It’s a parent’s responsibility to keep their offspring safe. They feed their child, clothe them and keep them warm when the winter arrives. Some parents may not even take their babies outside when the temperatures drop too far. In Nordic countries, however, where winters are notoriously cold, it’s not unusual to see a stroller containing a sleeping baby parked outside a cafe, while mom casually tucks into a coffee and pastry inside. In fact, it’s perfectly normal.
Leaving a sleeping baby in a stroller outside may seem reckless or even dangerous to most U.S. parents. It’s an idea that would seem doubly so in the depths of winter. In fact, it’s a parent’s natural reaction to want to keep their kids warm indoors during long, dark winter months.
Scandinavians, however, take an entirely different approach to parenting. In Stockholm, Sweden, for example, it’s not unusual for daytime temperatures to often drop below freezing. And when the thermometer reads a biting 23 ºF, an unusual sight emerges.
Take a walk around the wintry streets of Sweden’s capital city and it won’t be unusual to spot a stroller or two lined up on the sidewalks. In it will be a peacefully sleeping baby, blissfully unaware of any fuss. Meanwhile, parents will be inside going about their daily business.
Even when paying a visit to a friend’s house, if the child needs a nap, few expect to be offered a spare room. Instead, the back yard or porch is more likely to be offered, even in Arctic-like temperatures. But this is no modern fad in Nordic parenting, or even anything to be alarmed about.
Lisa Mardon, a Stockholm-based mom-of-three has been putting her kids outside to nap since birth. Two-year-old Alfred, the youngest of her three children, spends 90 minutes sleeping outdoors every day. He actually went through this curious ritual twice a day in his younger life.
“I think it’s good for them to be in the fresh air as soon as possible,” Mardon told the BBC in February 2013. “Especially in the winter when there’s lots of diseases going around… the kids seem healthier.” It’s a practice Mardon learned from her own mother, who did it to her when she was a baby.
“Yes, we were doing it back then as well,” said Gunilla, Mardon’s 61-year-old mom. She told the BBC, “It was important for her to get fresh air and stay healthy.” In fact, it’s been happening for generations. Mardon’s father, too, was left to sleep outdoors by his mom in the 1950s. It’s a custom not limited to parenting, either.
It’s not unusual to see strollers lined up outside daycare centers in Sweden. Most will place infants outdoors at nap time, even if it’s snowing. For one Stockholm kindergarten, Förskolan Orren, it’s a practice that lasts until the children turn three.
Head of the kindergarten, Brittmarie Carlzon, explained to the BBC, “When the temperature drops to 5 ºF we always cover the prams with blankets. It’s not only the temperature that matters, it’s also how cold it feels.” Indeed, windchill factors can make 5 ºF feel like -4 ºF in Sweden.
Some kids at the kindergarten are made to spend all of their time outdoors. Indeed, from 9:00 a.m. to 3:00 p.m. they will do exactly the same activities most would do indoors out in the fresh air. Only when it’s time to eat or when temperatures get super-cold is it time to head indoors.
But there is method to this seeming madness. The idea is that the more time children spend out in the open air, the less likely they are to contract colds, bugs and viruses. Children gathered together in one room all day, on the other hand, is a breeding ground for spreading illness.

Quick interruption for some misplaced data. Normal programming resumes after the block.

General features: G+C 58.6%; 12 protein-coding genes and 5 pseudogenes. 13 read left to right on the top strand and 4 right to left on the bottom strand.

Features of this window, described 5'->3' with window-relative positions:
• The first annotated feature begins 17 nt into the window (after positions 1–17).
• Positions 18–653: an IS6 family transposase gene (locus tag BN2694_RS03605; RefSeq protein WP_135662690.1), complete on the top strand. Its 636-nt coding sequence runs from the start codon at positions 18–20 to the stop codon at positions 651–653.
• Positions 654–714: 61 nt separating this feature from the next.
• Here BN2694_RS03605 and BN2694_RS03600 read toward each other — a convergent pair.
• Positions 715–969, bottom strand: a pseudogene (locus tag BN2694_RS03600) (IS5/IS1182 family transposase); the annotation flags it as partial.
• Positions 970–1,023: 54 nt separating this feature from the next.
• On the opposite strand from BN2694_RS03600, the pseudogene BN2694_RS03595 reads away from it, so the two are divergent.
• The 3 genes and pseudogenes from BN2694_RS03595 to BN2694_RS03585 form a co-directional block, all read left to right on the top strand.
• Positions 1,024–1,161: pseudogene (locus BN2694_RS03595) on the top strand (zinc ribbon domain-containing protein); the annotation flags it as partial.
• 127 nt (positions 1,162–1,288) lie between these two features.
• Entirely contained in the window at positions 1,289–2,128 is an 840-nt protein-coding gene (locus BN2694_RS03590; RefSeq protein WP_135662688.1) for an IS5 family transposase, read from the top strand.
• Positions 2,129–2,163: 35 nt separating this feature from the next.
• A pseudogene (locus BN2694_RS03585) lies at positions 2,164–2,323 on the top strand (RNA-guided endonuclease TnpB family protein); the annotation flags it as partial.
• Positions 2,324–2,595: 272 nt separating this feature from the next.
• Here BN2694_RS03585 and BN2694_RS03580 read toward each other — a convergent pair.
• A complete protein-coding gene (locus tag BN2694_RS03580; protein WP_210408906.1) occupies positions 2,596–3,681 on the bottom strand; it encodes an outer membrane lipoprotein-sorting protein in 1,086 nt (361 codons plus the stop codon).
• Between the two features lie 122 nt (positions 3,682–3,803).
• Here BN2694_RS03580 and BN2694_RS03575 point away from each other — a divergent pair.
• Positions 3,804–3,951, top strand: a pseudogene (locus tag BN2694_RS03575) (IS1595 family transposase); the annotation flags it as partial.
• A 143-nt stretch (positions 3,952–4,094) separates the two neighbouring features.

It’s a theory not confined to Sweden, either. Other Nordic countries are getting in on the act of leaving babies outdoors at nap time. One researcher gathered evidence from parents in Finland who believe that, left outside, their children achieve a longer and better quality sleep.
In her research, Marjo Tourula found that when sitting outdoors, babies would nap for 90 minutes to three hours. The indoor equivalent would last from one to two hours. “Babies clearly slept longer outdoors than indoors,” Tourula told the BBC of her findings.
Tourula believes it may be how babies are tightly wrapped up, protecting them from the elements that leads to longer naps. She said, “Probably the restriction of movements by clothing could increase the length of sleep, and a cold environment makes swaddling possible without overheating.”
From her research, Tourula determined that the optimum temperature for babies sleeping outdoors is around 23 ºF. However, some parents in her research sample admitted to leaving their children outside when temperatures dropped as low as -22 ºF.
Whether children are less susceptible to illness when they sleep outside, however, is less certain. According to pediatrician Margareta Blennow, findings in a Swedish Environmental Protection Agency report showed no conclusive proof to support the idea.
Indeed, Blennow told the BBC, “In some studies they found pre-schoolers who spent many hours outside generally, not just for naps, took fewer days off than those who spent most of their time indoors. In other studies there wasn’t a difference.”
However, despite a lack of evidence supporting perceived benefits of outdoor napping, it’s a trend that won’t be disappearing from Nordic life any time soon. As an advocate of the practice, Martin Jarnstrom, head of a leading preschool, offers practical advice on the matter. “It’s very important that the children have wool closest to their body, warm clothes and a warm sleeping bag,” he said in the same BBC article.
Indeed, many Swedes believe a local expression that roughly translates to: “There is no bad weather, only bad clothing.” Likewise, another Swedish mantra that supports leaving kids outside in freezing temperatures reads: “A little fresh air never hurt anyone.” And, until someone proves otherwise, the Swedes will be sure to keep leaving their little ones out in the freezing cold!